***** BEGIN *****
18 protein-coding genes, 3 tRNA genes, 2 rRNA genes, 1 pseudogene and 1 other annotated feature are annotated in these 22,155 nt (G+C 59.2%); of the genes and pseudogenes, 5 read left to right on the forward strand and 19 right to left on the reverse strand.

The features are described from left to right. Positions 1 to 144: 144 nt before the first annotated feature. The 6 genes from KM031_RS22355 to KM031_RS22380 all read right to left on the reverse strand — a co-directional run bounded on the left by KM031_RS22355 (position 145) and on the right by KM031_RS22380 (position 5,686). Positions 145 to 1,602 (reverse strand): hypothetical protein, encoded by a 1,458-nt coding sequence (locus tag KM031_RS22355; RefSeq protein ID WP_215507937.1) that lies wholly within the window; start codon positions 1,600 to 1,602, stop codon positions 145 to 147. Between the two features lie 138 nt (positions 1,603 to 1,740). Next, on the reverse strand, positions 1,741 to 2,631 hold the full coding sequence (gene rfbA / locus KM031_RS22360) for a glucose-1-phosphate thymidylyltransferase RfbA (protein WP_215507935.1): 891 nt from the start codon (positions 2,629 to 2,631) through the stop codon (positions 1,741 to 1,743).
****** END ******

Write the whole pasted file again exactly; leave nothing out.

18 protein-coding genes, 3 tRNA genes, 2 rRNA genes, 1 pseudogene and 1 other annotated feature are annotated in these 22,155 nt (G+C 59.2%); of the genes and pseudogenes, 5 read left to right on the forward strand and 19 right to left on the reverse strand.

The features are described from left to right. Positions 1 to 144: 144 nt before the first annotated feature. The 6 genes from KM031_RS22355 to KM031_RS22380 all read right to left on the reverse strand — a co-directional run bounded on the left by KM031_RS22355 (position 145) and on the right by KM031_RS22380 (position 5,686). Positions 145 to 1,602 (reverse strand): hypothetical protein, encoded by a 1,458-nt coding sequence (locus tag KM031_RS22355; RefSeq protein ID WP_215507937.1) that lies wholly within the window; start codon positions 1,600 to 1,602, stop codon positions 145 to 147. Between the two features lie 138 nt (positions 1,603 to 1,740). Next, on the reverse strand, positions 1,741 to 2,631 hold the full coding sequence (gene rfbA / locus KM031_RS22360) for a glucose-1-phosphate thymidylyltransferase RfbA (protein WP_215507935.1): 891 nt from the start codon (positions 2,629 to 2,631) through the stop codon (positions 1,741 to 1,743).